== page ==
• 1931: Love Never Again (assistant director)
  • 1931: Then I prefer cod liver oil (also co-author of the script; lost)
  • 1932: The company in love
  • 1932: The Bartered Bride , film adaptation of Bedřich Smetana 's opera of the same name
  • 1933: Laughing Heirs (also co-author of the script)
  • 1933: Liebelei (also co-author of the script)
  • 1933: Une Histoire d'Amour (French version of Liebelei )
  • 1934: The Stolen Millionaire (On a volé un homme)
  • 1934: A diva for everyone (La signora di tutti) (also co-author of the screenplay)
  • 1935: Divine (also co-writer of the screenplay)
  • 1935: La Valse brilliant (short film)
  • 1935: Ave Maria de Schubert (short film)
  • 1935: Comedy about money (Komedie om geld) (also co-author of the screenplay)
  • 1936: Tender enemy (La Tendre Ennemie) (also co-author of the screenplay)
  • 1937: Yoshiwara (also co-writer of the script)
  • 1938: Le Roman de Werther , based on The Sorrows of Young Werther by Johann Wolfgang von Goethe
  • 1940: Without a morning (Sans lendemain) (also co-author of the script)
  • 1940: From Mayerling to Sarajevo (De Mayerling à Sarajevo)
  • 1941: L'École des femmes (also co-author of the screenplay; unfinished and lost)
  • 1946/1950: Vendetta (directed some scenes that were not used in the film)
  • 1947: The Exile
  • 1948: Letter from an Unknown (Letter from an Unknown Woman) by Stefan Zweig
  • 1948: capturing (Caught)
  • 1949: Hush money for love letters (The Reckless Moment)
  • 1950: Der Reigen (La Ronde) , based on the Arthur Schnitzler drama Reigen (also co-author of the screenplay)
  • 1951: Pläsier (Le Plaisir) - three parts (also co-author of the script)
  • 1953: Madame de… - based on the novella by Louise de Vilmorin (also co-author of the screenplay)
  • 1955: Lola Montez (Lola Montès) (also co-writer of the script)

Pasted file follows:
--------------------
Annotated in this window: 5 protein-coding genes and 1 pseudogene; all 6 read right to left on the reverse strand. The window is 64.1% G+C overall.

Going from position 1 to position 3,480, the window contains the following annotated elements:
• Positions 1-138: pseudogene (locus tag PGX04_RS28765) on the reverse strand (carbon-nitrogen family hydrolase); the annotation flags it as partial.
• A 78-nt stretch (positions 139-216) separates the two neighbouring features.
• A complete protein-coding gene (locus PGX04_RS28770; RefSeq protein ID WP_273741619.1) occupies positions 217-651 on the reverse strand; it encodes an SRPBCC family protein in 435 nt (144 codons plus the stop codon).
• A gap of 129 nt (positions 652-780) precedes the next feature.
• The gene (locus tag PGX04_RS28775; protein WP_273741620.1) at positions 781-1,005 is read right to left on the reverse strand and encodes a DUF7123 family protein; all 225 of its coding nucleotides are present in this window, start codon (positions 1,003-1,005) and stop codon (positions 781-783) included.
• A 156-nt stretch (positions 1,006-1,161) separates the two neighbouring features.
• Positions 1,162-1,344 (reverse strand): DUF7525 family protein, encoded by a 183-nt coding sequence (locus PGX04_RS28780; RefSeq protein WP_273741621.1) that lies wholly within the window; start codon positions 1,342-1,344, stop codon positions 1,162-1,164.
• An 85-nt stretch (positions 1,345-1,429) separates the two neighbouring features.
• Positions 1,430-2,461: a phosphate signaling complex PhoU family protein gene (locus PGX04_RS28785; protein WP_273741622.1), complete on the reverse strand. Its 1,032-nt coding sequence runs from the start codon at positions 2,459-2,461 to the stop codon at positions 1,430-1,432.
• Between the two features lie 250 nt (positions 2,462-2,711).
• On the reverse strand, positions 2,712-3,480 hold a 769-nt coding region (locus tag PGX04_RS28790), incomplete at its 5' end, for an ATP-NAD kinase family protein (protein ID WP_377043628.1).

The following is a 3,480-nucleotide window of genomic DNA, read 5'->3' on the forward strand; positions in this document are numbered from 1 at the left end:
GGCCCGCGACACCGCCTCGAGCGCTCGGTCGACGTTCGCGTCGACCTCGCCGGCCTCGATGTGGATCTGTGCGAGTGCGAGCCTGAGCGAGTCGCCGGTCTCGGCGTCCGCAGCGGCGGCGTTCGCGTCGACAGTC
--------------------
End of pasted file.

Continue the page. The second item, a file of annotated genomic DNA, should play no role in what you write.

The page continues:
• 1957: Montparnasse 19 (Les amants de Montparnasse) (co-writer of the script, which was heavily modified by director Jacques Becker )

The opening credits of Montparnasse 19 contain a dedication to Max Ophüls, who died in 1957.

Radio plays


  • 2010: Lola Montès - Second Sight , 110 minutes. French with English subtitles. 70-minute documentary, audio commentary by Susan White
  • 2018: Lola Montez and Liebelei , 116 min. and 84 min. German-language double DVD edition plus documentation from the Filmmuseum and Alive


Star by Max Ophüls on the Boulevard der Stars in Berlin


Film documentaries

  • Max Ophüls - The beautiful good goods. German TV documentary by Martina Müller, 1990
  • Life: a carousel - Max Ophüls and his work. German TV documentary by Georg Bense, 2002


Web links

Commons : Max Ophüls  - Collection of images, videos and audio files

supporting documents

  1. ^ Duden online: Ophüls
  2. Wolfgang Jacobsen:  Ophüls (actually Oppenheimer; in exile: Ophuls, since 1941 Opuls), Max. In: Neue Deutsche Biographie (NDB). Volume 19, Duncker & Humblot, Berlin 1999, ISBN 3-428-00200-8 , pp. 548 f. ( Digitized version ).
  3. according to other sources: Sulzbachstr. 12; see disc